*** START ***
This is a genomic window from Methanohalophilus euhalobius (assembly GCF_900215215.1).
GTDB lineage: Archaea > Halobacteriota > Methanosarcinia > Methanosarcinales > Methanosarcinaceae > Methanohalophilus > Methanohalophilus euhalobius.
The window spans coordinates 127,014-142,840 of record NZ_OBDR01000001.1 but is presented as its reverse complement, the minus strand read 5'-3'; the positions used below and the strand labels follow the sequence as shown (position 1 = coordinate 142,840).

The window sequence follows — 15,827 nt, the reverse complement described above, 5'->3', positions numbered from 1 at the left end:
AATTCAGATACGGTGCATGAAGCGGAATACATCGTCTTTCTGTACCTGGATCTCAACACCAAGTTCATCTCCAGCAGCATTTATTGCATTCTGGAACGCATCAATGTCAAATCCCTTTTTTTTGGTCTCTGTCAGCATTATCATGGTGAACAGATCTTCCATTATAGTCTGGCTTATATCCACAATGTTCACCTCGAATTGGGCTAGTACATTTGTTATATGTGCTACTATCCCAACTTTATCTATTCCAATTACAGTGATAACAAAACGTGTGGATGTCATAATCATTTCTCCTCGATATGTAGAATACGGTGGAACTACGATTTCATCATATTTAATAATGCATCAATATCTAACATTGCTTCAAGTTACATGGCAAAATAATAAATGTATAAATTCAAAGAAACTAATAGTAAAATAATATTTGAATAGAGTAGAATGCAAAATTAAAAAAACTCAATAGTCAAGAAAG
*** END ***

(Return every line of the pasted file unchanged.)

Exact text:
This is a genomic window from Methanohalophilus euhalobius (assembly GCF_900215215.1).
GTDB lineage: Archaea > Halobacteriota > Methanosarcinia > Methanosarcinales > Methanosarcinaceae > Methanohalophilus > Methanohalophilus euhalobius.
The window spans coordinates 127,014-142,840 of record NZ_OBDR01000001.1 but is presented as its reverse complement, the minus strand read 5'-3'; the positions used below and the strand labels follow the sequence as shown (position 1 = coordinate 142,840).

The window sequence follows — 15,827 nt, the reverse complement described above, 5'->3', positions numbered from 1 at the left end:
AATTCAGATACGGTGCATGAAGCGGAATACATCGTCTTTCTGTACCTGGATCTCAACACCAAGTTCATCTCCAGCAGCATTTATTGCATTCTGGAACGCATCAATGTCAAATCCCTTTTTTTTGGTCTCTGTCAGCATTATCATGGTGAACAGATCTTCCATTATAGTCTGGCTTATATCCACAATGTTCACCTCGAATTGGGCTAGTACATTTGTTATATGTGCTACTATCCCAACTTTATCTATTCCAATTACAGTGATAACAAAACGTGTGGATGTCATAATCATTTCTCCTCGATATGTAGAATACGGTGGAACTACGATTTCATCATATTTAATAATGCATCAATATCTAACATTGCTTCAAGTTACATGGCAAAATAATAAATGTATAAATTCAAAGAAACTAATAGTAAAATAATATTTGAATAGAGTAGAATGCAAAATTAAAAAAACTCAATAGTCAAGAAAG